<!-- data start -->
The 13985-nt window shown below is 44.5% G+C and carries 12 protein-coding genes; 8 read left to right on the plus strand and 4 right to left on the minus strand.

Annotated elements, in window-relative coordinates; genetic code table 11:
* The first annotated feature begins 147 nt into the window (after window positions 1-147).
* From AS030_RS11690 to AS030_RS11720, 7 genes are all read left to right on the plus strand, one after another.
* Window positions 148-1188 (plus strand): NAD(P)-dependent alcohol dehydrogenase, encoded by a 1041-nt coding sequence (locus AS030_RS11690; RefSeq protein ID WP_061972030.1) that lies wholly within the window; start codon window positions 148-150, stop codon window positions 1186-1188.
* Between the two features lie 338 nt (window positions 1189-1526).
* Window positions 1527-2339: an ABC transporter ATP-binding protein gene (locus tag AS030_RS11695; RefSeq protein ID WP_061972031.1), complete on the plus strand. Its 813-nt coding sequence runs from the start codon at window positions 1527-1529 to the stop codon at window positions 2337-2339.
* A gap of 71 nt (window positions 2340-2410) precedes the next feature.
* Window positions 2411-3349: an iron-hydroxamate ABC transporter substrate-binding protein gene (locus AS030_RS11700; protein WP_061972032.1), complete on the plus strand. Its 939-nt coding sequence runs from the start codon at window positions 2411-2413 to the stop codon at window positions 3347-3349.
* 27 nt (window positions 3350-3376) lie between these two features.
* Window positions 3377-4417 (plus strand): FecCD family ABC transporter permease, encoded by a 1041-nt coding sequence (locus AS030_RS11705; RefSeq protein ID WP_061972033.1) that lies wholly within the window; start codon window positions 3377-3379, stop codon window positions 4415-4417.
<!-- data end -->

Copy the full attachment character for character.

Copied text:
The 13985-nt window shown below is 44.5% G+C and carries 12 protein-coding genes; 8 read left to right on the plus strand and 4 right to left on the minus strand.

Annotated elements, in window-relative coordinates; genetic code table 11:
* The first annotated feature begins 147 nt into the window (after window positions 1-147).
* From AS030_RS11690 to AS030_RS11720, 7 genes are all read left to right on the plus strand, one after another.
* Window positions 148-1188 (plus strand): NAD(P)-dependent alcohol dehydrogenase, encoded by a 1041-nt coding sequence (locus AS030_RS11690; RefSeq protein ID WP_061972030.1) that lies wholly within the window; start codon window positions 148-150, stop codon window positions 1186-1188.
* Between the two features lie 338 nt (window positions 1189-1526).
* Window positions 1527-2339: an ABC transporter ATP-binding protein gene (locus tag AS030_RS11695; RefSeq protein ID WP_061972031.1), complete on the plus strand. Its 813-nt coding sequence runs from the start codon at window positions 1527-1529 to the stop codon at window positions 2337-2339.
* A gap of 71 nt (window positions 2340-2410) precedes the next feature.
* Window positions 2411-3349: an iron-hydroxamate ABC transporter substrate-binding protein gene (locus AS030_RS11700; protein WP_061972032.1), complete on the plus strand. Its 939-nt coding sequence runs from the start codon at window positions 2411-2413 to the stop codon at window positions 3347-3349.
* 27 nt (window positions 3350-3376) lie between these two features.
* Window positions 3377-4417 (plus strand): FecCD family ABC transporter permease, encoded by a 1041-nt coding sequence (locus AS030_RS11705; RefSeq protein ID WP_061972033.1) that lies wholly within the window; start codon window positions 3377-3379, stop codon window positions 4415-4417.